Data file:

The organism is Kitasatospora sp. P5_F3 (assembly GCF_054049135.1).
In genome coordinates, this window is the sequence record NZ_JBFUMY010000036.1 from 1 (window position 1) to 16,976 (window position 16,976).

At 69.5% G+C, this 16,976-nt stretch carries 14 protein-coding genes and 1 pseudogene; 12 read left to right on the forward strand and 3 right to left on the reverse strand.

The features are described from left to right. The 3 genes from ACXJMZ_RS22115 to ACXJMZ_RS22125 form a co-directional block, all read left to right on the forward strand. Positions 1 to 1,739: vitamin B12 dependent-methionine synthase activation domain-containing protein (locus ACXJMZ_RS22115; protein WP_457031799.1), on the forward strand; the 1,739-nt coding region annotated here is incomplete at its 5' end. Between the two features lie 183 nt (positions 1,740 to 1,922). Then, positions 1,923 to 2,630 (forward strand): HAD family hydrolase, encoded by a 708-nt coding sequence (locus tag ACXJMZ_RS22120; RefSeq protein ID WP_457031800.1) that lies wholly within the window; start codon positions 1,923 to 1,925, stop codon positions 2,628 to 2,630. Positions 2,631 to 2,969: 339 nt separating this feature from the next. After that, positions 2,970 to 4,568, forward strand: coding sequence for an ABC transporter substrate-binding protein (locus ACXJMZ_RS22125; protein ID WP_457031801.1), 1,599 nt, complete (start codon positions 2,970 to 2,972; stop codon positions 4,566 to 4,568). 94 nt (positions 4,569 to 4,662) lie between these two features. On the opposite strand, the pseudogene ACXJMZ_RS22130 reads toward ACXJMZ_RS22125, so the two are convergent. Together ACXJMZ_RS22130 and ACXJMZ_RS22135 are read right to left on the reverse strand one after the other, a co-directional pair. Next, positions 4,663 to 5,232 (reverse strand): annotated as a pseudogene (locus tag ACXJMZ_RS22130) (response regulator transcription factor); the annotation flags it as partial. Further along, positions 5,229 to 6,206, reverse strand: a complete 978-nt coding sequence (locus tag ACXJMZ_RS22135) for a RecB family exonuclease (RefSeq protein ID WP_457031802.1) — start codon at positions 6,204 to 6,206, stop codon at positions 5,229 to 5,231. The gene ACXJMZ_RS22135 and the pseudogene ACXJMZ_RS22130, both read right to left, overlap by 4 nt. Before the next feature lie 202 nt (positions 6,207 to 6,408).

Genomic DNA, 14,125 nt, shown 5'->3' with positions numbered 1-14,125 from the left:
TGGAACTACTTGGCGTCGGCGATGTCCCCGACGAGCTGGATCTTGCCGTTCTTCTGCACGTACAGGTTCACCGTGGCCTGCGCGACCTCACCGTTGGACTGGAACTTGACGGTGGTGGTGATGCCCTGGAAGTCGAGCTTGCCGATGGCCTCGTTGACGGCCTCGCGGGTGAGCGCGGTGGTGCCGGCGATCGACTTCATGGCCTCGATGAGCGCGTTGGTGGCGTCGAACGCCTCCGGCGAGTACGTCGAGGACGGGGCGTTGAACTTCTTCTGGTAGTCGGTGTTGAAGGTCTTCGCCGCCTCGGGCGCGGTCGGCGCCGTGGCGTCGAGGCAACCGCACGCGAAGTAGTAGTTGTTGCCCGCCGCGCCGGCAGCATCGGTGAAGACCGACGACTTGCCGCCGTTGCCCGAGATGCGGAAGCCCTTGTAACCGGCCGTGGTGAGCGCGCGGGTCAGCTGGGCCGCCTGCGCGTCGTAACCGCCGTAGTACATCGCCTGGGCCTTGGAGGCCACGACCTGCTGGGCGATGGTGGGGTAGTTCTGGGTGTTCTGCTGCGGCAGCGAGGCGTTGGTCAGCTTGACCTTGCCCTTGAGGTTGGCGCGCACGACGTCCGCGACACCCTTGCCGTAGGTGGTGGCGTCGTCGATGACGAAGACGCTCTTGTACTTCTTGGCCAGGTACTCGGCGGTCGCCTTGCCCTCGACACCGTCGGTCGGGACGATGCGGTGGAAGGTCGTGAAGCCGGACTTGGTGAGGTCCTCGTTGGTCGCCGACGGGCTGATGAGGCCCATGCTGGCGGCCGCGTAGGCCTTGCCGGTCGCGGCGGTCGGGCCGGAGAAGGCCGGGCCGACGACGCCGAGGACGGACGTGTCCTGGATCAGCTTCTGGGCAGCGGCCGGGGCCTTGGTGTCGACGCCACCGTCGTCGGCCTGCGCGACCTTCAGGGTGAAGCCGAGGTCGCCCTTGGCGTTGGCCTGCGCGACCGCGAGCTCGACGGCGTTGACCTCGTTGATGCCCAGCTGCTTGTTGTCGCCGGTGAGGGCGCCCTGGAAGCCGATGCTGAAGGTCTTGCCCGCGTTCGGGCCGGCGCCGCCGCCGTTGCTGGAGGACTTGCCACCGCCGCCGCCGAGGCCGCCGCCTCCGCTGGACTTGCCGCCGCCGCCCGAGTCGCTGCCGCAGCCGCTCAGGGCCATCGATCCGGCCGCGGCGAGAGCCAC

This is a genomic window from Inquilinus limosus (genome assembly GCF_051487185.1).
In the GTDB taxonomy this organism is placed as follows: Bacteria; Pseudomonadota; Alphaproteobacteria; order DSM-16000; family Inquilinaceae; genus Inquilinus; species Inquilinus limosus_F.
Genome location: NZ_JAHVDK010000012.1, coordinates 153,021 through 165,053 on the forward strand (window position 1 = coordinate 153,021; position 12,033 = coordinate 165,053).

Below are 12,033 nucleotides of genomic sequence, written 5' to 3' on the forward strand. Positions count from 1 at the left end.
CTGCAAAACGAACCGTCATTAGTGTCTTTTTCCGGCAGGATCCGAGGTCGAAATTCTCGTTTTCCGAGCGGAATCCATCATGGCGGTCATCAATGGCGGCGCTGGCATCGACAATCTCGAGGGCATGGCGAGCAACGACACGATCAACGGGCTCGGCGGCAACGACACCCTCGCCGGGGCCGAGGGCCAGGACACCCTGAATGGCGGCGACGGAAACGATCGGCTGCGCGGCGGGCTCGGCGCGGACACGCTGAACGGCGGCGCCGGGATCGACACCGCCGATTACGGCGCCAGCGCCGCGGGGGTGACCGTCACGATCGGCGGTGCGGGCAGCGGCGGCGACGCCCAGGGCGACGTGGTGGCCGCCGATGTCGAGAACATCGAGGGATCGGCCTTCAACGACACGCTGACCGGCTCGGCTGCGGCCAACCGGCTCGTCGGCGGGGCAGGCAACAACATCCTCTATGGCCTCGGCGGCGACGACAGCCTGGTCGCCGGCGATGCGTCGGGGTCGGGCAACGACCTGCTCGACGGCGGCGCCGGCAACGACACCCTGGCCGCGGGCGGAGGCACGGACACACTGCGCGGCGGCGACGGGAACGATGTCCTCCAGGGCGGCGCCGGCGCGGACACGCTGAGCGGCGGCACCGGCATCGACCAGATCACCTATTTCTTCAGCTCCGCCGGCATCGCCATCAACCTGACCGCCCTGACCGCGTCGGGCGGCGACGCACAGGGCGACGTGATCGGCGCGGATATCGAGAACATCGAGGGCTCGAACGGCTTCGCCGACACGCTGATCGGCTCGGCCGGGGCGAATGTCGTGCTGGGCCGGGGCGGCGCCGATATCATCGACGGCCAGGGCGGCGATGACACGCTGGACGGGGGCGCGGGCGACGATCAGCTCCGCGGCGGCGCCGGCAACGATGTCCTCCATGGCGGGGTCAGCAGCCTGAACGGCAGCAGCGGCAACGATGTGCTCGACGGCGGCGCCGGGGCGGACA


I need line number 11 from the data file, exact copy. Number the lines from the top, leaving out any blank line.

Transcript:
CTGCAAAACGAACCGTCATTAGTGTCTTTTTCCGGCAGGATCCGAGGTCGAAATTCTCGTTTTCCGAGCGGAATCCATCATGGCGGTCATCAATGGCGGCGCTGGCATCGACAATCTCGAGGGCATGGCGAGCAACGACACGATCAACGGGCTCGGCGGCAACGACACCCTCGCCGGGGCCGAGGGCCAGGACACCCTGAATGGCGGCGACGGAAACGATCGGCTGCGCGGCGGGCTCGGCGCGGACACGCTGAACGGCGGCGCCGGGATCGACACCGCCGATTACGGCGCCAGCGCCGCGGGGGTGACCGTCACGATCGGCGGTGCGGGCAGCGGCGGCGACGCCCAGGGCGACGTGGTGGCCGCCGATGTCGAGAACATCGAGGGATCGGCCTTCAACGACACGCTGACCGGCTCGGCTGCGGCCAACCGGCTCGTCGGCGGGGCAGGCAACAACATCCTCTATGGCCTCGGCGGCGACGACAGCCTGGTCGCCGGCGATGCGTCGGGGTCGGGCAACGACCTGCTCGACGGCGGCGCCGGCAACGACACCCTGGCCGCGGGCGGAGGCACGGACACACTGCGCGGCGGCGACGGGAACGATGTCCTCCAGGGCGGCGCCGGCGCGGACACGCTGAGCGGCGGCACCGGCATCGACCAGATCACCTATTTCTTCAGCTCCGCCGGCATCGCCATCAACCTGACCGCCCTGACCGCGTCGGGCGGCGACGCACAGGGCGACGTGATCGGCGCGGATATCGAGAACATCGAGGGCTCGAACGGCTTCGCCGACACGCTGATCGGCTCGGCCGGGGCGAATGTCGTGCTGGGCCGGGGCGGCGCCGATATCATCGACGGCCAGGGCGGCGATGACACGCTGGACGGGGGCGCGGGCGACGATCAGCTCCGCGGCGGCGCCGGCAACGATGTCCTCCATGGCGGGGTCAGCAGCCTGAACGGCAGCAGCGGCAACGATGTGCTCGACGGCGGCGCCGGGGCGGACA